In 1893, a group of American expatriates and sugar planters supported by a division of U.S. Marines deposed Queen Liliuokalani, the last reigning monarch of Hawaii. One year later, the Republic of Hawaii was established as a U.S. protectorate with Hawaiian-born Sanford B. Dole as president. Many in Congress opposed the formal annexation of Hawaii, and it was not until 1898, following the use of the naval base at Pearl Harbor during the Spanish-American War, that Hawaii’s strategic importance became evident and formal annexation was approved. Two years later, Hawaii was organized into a formal U.S. territory. During World War II, Hawaii became firmly ensconced in the American national identity following the surprise Japanese attack on Pearl Harbor in December 1941.
In March 1959, the U.S. government approved statehood for Hawaii, and in June the Hawaiian people voted by a wide majority to accept admittance into the United States. Two months later, Hawaii officially became the 50th state.
Dirty Dancing Opens
August 21, 1987
On this day in 1987, Dirty Dancing, starring Patrick Swayze as a dance instructor at a summer resort, opens in theaters across the United States. The film was a surprise box-office hit, earning some $64 million and turning Swayze into a Hollywood star. The Dirty Dancing soundtrack went multi-platinum and included the hit singles “(I’ve Had) The Time of My Life,” which won an Academy Award for Best Original Song, “Hungry Eyes” by Eric Carmen and “She’s Like the Wind,” co-written and sung by Swayze himself. The film also contained the now-famous line “Nobody puts Baby in a corner.”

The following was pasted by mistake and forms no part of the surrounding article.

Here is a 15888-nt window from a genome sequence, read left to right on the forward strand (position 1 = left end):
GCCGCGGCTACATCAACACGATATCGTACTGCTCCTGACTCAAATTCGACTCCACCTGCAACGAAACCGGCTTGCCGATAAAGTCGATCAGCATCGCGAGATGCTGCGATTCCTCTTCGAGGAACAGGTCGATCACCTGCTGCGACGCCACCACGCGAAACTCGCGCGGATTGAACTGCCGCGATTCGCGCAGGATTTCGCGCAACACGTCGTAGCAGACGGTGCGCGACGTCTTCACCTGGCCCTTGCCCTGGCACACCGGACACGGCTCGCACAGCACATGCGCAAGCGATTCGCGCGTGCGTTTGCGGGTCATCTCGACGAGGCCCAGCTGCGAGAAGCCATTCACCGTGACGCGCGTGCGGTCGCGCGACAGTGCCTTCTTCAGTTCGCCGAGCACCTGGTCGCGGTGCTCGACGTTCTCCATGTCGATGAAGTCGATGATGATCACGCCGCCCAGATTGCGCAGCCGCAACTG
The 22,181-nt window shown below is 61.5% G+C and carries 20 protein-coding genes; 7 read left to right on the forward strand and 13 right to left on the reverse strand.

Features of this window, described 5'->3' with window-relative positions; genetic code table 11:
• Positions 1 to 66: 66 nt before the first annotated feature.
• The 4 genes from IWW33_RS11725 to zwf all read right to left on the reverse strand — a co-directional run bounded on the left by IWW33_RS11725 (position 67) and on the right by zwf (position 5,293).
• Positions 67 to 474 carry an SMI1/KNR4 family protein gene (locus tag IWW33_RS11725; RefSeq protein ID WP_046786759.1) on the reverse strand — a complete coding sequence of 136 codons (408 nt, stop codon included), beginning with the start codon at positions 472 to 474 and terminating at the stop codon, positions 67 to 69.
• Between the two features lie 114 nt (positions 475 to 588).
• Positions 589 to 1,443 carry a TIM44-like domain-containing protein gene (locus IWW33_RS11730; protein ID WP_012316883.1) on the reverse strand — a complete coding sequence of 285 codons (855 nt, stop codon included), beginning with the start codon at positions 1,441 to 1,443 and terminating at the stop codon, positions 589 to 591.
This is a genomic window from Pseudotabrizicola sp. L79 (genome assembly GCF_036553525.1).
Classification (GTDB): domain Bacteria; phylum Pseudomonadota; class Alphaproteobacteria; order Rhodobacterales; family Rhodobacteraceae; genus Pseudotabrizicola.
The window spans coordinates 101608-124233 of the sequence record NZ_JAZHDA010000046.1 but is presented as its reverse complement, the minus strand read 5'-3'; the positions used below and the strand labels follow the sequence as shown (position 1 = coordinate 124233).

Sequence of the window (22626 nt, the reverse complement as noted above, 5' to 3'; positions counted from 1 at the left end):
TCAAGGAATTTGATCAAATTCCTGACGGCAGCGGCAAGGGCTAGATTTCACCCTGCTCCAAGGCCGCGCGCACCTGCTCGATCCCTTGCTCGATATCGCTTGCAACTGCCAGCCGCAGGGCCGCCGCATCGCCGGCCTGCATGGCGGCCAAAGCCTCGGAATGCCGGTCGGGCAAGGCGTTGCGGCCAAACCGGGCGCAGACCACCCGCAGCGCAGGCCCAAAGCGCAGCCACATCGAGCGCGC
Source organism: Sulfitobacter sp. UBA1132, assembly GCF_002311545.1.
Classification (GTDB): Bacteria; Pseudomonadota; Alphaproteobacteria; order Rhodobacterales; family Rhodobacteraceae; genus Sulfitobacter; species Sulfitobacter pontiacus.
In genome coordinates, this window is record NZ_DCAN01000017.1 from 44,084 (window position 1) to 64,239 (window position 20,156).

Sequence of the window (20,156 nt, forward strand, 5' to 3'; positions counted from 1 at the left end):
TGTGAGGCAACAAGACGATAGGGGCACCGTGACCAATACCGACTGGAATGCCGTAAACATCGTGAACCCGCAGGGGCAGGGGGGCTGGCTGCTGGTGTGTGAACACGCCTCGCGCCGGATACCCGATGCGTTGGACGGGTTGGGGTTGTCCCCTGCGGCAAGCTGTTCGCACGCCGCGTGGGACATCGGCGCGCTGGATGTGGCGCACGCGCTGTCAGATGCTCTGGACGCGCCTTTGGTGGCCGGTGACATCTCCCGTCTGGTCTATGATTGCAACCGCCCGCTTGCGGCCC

Set in 1963 at the fictional Kellerman’s resort in upstate New York, Dirty Dancingtold the coming-of-age story of the well-to-do teenager Frances “Baby” Houseman, played by Jennifer Grey, who develops a crush on the resort’s working-class dance instructor Johnny Castle (Swayze) while vacationing with her family. The term “dirty dancing” referred to a sensual style of dance that the resort staff engages in during off-hour parties. When Johnny’s dance partner gets pregnant, Baby becomes her unlikely replacement, and the two end up falling in love, against the wishes of Baby’s protective father (played by the future Law and Order star Jerry Orbach). The film ends with a triumphant dance sequence in which Johnny and Baby dance and he lifts her high in the air.
Written by Eleanor Bergstein, who based the script on her own experiences growing up, Dirty Dancing marked the feature-film debut of director Emile Ardolino, who won an Oscar for the 1983 documentary He Makes Me Feel Like Dancin’. The film’s choreographer Kenny Ortega, who trained with Gene Kelly, later directed the High School Musical movies.